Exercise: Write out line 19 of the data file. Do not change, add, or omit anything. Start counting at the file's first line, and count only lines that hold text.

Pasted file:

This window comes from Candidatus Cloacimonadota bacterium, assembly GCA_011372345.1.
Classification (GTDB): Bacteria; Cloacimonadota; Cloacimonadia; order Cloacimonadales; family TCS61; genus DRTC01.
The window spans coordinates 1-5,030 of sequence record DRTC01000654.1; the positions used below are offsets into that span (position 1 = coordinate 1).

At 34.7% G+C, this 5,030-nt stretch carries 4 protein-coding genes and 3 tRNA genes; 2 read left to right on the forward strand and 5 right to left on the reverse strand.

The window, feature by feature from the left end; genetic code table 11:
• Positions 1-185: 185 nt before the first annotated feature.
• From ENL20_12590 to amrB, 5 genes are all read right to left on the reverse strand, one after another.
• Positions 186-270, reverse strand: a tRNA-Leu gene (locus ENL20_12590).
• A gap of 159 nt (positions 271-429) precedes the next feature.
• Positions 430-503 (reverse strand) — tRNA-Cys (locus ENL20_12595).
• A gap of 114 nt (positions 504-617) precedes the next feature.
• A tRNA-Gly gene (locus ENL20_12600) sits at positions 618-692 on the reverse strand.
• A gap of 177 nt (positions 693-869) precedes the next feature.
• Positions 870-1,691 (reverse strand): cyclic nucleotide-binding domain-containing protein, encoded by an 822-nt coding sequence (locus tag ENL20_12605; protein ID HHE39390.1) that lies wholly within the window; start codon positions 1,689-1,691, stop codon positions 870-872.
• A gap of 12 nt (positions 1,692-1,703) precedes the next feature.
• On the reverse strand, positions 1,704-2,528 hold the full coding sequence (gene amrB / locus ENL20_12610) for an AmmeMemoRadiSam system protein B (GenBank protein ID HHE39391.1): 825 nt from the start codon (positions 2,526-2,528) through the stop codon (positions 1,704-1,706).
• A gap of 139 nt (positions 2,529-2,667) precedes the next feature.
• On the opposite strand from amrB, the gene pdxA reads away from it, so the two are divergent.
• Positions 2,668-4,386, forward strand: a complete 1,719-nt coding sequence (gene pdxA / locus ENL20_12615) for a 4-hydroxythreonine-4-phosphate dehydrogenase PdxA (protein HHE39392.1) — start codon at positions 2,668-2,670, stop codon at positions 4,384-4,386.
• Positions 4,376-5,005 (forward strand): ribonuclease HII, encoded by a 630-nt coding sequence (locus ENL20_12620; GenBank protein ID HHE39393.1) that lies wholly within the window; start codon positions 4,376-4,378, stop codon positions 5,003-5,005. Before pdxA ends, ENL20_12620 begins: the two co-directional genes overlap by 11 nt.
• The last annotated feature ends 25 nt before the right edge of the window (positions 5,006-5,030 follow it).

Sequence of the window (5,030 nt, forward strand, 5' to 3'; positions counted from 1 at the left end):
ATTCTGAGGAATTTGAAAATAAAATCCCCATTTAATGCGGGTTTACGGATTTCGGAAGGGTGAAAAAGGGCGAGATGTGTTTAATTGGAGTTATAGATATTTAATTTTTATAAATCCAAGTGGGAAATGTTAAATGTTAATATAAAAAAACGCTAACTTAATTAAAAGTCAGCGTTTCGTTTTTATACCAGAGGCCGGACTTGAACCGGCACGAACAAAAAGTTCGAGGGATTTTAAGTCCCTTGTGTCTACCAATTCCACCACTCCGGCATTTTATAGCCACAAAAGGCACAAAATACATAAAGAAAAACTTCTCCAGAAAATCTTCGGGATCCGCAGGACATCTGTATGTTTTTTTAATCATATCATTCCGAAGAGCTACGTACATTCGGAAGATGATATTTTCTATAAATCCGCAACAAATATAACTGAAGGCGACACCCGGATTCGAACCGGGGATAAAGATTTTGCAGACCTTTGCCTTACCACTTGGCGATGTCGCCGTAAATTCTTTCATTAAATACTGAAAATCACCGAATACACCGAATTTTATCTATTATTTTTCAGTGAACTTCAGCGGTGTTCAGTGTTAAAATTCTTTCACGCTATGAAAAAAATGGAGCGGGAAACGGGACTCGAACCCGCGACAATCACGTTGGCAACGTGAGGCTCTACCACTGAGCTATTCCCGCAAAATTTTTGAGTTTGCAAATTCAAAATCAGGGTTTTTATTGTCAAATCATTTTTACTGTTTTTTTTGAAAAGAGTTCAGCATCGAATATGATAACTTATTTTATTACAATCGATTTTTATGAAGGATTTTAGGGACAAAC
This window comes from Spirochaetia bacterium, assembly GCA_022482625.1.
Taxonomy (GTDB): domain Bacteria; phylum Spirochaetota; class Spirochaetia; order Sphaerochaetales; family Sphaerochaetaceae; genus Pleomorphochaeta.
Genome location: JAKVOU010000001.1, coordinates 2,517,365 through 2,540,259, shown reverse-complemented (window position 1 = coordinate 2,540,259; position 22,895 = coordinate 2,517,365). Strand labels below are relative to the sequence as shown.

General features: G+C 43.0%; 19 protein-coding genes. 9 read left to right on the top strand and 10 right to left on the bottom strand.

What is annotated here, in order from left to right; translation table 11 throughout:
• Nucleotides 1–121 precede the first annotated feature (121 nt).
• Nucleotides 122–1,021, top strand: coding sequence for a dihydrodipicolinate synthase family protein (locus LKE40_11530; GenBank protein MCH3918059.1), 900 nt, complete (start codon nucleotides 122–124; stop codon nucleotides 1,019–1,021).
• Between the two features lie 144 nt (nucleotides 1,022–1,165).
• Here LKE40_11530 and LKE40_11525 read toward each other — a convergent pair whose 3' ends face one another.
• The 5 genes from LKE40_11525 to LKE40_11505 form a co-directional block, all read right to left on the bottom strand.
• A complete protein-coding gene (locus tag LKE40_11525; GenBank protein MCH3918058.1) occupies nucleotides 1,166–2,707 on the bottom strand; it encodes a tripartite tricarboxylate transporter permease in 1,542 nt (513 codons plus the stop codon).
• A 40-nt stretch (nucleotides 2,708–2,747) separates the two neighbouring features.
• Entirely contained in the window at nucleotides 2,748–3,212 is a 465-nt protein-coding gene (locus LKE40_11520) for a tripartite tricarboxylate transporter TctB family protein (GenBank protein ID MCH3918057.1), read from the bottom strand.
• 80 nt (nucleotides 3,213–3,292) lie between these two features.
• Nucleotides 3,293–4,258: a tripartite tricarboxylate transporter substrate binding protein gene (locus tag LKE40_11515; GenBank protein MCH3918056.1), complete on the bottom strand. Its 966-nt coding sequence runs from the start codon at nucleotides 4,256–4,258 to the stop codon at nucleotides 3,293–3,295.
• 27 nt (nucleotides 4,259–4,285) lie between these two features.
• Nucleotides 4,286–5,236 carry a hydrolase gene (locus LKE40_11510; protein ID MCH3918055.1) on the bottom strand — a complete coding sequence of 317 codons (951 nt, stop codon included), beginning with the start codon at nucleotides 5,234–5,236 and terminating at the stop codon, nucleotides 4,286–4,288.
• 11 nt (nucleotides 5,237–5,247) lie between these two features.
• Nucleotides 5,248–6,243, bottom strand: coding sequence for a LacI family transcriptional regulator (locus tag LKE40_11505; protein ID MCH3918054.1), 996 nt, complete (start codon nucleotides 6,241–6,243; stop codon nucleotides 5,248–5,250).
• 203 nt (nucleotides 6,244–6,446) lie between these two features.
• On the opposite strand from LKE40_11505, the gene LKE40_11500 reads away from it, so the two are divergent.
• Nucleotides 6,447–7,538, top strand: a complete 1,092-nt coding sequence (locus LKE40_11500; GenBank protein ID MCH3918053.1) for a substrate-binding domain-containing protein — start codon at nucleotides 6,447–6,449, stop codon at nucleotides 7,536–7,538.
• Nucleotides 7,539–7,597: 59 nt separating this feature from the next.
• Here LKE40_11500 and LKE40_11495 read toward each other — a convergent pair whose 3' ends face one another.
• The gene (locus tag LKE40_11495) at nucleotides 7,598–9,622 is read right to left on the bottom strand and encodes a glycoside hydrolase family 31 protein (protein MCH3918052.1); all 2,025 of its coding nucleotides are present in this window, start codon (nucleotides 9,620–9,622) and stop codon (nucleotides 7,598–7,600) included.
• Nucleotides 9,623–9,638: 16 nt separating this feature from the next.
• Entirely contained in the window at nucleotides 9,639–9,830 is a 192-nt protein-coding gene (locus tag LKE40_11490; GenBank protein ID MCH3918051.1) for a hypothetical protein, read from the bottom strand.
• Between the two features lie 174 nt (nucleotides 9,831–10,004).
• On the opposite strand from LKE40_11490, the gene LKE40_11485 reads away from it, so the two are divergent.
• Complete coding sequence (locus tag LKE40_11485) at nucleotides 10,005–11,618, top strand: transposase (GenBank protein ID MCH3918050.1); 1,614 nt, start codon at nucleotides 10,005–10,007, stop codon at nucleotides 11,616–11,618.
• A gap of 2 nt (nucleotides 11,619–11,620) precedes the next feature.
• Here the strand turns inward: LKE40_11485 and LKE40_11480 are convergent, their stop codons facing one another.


• Positions 2,668-4,386, forward strand: a complete 1,719-nt coding sequence (gene pdxA / locus ENL20_12615) for a 4-hydroxythreonine-4-phosphate dehydrogenase PdxA (protein HHE39392.1) — start codon at positions 2,668-2,670, stop codon at positions 4,384-4,386.